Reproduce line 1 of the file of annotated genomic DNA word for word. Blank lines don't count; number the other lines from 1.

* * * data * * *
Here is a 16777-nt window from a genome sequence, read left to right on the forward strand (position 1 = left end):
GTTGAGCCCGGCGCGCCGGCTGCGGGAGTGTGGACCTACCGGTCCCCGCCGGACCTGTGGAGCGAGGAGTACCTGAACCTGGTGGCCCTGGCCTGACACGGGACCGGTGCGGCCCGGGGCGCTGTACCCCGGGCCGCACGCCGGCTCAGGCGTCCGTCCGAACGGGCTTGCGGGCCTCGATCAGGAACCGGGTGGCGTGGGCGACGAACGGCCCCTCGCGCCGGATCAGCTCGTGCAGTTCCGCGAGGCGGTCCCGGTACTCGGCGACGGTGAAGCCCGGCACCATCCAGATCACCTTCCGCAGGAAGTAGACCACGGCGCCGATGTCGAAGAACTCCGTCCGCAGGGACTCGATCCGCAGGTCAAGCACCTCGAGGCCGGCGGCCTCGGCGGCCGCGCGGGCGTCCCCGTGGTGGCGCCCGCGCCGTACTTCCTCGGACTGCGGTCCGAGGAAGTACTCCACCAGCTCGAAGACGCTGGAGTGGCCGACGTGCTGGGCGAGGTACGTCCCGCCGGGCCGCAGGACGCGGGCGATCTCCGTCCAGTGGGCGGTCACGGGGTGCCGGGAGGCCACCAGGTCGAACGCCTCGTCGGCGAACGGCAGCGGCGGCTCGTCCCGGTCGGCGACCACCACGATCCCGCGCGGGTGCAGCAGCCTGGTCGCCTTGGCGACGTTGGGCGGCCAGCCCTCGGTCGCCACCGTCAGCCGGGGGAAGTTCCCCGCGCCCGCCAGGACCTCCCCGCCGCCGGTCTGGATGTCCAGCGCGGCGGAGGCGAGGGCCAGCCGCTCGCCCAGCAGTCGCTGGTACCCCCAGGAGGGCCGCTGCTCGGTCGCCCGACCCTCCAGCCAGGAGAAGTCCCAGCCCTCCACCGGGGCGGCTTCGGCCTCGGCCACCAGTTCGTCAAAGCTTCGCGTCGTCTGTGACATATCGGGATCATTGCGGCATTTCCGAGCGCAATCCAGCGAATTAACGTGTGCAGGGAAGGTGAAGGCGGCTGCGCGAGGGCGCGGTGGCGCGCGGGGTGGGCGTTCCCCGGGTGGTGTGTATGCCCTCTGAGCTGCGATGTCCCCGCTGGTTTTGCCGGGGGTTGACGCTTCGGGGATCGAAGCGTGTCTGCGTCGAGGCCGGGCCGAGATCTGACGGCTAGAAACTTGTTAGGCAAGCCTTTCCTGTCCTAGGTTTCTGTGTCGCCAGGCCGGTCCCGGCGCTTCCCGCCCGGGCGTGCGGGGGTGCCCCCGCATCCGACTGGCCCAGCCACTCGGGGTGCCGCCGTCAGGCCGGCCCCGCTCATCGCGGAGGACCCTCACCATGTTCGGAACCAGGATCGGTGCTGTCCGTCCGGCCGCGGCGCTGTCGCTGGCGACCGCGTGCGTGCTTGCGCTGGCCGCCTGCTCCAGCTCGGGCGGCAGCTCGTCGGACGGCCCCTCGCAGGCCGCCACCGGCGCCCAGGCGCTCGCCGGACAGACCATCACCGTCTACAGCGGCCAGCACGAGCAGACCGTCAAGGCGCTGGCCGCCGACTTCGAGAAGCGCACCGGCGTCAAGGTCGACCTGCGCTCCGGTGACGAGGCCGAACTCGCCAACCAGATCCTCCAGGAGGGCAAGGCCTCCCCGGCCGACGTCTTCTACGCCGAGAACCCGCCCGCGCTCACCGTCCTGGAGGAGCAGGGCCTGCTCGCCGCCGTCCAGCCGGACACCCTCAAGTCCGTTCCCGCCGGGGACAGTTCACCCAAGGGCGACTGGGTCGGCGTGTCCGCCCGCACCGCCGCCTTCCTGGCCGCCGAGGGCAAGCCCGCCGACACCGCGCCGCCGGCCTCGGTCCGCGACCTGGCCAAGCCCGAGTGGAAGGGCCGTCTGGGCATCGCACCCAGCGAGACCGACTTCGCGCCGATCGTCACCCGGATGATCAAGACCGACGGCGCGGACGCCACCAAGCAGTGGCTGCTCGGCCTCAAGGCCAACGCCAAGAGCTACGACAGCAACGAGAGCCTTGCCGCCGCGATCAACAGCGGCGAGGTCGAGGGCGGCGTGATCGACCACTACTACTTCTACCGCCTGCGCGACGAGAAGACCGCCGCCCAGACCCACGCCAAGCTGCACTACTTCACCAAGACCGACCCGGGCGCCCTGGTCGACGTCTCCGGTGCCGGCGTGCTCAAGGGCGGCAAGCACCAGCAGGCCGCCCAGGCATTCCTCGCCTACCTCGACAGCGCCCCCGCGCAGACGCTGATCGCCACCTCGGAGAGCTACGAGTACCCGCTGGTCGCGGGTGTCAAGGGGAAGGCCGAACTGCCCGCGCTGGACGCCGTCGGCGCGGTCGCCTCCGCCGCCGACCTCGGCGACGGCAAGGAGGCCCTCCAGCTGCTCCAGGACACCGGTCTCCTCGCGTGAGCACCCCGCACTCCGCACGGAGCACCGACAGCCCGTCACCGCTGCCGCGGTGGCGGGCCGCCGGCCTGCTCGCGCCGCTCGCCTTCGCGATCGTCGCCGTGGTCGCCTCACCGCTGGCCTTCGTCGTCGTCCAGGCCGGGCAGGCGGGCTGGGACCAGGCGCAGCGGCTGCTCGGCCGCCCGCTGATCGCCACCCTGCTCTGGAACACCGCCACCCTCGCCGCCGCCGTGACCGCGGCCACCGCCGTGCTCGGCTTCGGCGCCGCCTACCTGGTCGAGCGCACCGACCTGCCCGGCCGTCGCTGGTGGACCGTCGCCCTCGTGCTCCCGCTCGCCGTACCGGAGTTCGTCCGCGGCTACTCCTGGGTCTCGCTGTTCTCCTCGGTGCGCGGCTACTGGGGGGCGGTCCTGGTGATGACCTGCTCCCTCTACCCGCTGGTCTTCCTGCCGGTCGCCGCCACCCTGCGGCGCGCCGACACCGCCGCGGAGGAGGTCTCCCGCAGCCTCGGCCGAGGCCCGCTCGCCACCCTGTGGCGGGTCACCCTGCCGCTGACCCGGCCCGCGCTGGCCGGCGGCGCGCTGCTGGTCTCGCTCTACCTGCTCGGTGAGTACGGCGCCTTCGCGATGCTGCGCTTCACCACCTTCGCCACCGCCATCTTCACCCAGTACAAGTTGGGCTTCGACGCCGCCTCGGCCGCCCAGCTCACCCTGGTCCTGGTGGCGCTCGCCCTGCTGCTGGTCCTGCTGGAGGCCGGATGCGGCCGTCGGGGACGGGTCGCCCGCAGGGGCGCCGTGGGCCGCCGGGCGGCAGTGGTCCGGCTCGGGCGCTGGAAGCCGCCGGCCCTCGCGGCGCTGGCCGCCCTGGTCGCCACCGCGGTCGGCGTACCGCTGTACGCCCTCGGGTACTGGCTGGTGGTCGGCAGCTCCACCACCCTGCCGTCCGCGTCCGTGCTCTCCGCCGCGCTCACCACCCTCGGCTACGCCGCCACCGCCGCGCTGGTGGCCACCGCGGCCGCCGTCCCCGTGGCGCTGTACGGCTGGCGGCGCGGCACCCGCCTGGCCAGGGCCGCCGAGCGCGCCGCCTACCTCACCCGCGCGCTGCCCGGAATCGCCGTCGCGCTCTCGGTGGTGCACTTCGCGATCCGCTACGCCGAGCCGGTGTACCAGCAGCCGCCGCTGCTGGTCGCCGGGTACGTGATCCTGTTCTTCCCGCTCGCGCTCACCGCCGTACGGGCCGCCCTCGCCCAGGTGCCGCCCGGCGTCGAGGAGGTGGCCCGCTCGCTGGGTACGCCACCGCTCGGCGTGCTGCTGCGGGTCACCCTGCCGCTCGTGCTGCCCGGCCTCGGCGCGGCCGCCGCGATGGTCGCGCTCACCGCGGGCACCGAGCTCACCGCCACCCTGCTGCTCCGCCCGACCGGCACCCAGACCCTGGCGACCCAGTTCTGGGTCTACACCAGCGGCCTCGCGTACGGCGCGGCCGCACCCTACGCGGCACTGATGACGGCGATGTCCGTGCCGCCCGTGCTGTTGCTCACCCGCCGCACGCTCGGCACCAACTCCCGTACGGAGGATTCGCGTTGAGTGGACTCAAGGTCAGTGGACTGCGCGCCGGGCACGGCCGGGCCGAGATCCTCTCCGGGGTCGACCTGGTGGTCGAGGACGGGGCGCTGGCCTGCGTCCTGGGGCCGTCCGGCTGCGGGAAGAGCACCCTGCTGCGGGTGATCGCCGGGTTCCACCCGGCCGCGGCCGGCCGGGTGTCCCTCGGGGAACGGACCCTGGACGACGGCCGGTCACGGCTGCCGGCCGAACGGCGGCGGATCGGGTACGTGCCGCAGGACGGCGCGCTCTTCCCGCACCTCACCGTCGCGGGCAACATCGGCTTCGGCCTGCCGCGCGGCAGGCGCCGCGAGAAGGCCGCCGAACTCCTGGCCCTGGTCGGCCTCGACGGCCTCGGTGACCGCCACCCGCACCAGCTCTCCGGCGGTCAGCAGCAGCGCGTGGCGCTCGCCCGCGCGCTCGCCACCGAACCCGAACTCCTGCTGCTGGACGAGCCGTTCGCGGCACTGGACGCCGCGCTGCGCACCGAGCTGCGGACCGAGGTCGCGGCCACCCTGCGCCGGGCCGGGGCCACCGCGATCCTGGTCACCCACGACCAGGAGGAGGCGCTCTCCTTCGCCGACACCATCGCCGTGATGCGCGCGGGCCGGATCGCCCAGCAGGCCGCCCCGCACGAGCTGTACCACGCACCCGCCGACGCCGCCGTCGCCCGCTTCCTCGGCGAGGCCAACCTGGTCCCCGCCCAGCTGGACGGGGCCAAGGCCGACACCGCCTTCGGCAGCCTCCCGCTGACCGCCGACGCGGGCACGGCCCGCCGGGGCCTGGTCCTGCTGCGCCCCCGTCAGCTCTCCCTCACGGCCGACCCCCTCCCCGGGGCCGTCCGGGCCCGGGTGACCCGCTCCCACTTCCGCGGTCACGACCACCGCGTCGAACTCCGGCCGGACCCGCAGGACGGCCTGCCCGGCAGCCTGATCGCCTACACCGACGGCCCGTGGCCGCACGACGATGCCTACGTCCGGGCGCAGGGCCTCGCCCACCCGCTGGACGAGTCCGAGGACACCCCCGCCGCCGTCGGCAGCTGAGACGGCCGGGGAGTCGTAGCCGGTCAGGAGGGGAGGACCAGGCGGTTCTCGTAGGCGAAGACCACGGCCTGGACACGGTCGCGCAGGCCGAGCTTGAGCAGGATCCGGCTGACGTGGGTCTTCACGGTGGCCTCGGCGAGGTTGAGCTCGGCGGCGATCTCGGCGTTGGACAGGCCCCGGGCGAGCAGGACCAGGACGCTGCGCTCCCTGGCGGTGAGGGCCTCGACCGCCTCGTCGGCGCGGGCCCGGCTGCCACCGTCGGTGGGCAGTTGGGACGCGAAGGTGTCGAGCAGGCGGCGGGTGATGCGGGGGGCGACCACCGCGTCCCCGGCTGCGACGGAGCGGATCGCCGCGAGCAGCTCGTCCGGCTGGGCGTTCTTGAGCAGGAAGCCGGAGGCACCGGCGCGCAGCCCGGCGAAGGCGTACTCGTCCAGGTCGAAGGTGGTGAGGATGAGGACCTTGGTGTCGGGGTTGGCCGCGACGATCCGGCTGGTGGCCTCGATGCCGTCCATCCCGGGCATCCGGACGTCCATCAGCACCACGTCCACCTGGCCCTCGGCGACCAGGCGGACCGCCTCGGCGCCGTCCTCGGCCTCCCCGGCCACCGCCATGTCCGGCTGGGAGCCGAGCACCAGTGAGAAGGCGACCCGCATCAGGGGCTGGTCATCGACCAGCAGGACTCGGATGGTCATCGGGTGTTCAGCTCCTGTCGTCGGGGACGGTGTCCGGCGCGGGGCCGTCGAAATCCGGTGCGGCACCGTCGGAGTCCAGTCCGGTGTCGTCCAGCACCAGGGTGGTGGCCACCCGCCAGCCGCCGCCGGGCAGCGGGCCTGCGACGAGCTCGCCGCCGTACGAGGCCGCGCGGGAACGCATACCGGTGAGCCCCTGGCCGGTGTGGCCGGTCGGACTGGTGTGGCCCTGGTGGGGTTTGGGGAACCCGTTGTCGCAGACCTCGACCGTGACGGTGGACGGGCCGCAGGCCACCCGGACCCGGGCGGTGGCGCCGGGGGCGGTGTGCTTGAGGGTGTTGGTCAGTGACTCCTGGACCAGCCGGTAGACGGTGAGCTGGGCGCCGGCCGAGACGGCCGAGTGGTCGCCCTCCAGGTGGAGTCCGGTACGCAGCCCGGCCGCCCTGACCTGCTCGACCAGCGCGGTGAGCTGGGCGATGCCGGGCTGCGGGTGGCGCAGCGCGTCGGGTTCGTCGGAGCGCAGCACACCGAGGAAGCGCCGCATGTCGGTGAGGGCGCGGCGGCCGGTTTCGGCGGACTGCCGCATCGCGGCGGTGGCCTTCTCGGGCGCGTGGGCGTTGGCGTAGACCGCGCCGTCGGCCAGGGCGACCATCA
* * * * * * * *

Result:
Here is a 16777-nt window from a genome sequence, read left to right on the forward strand (position 1 = left end):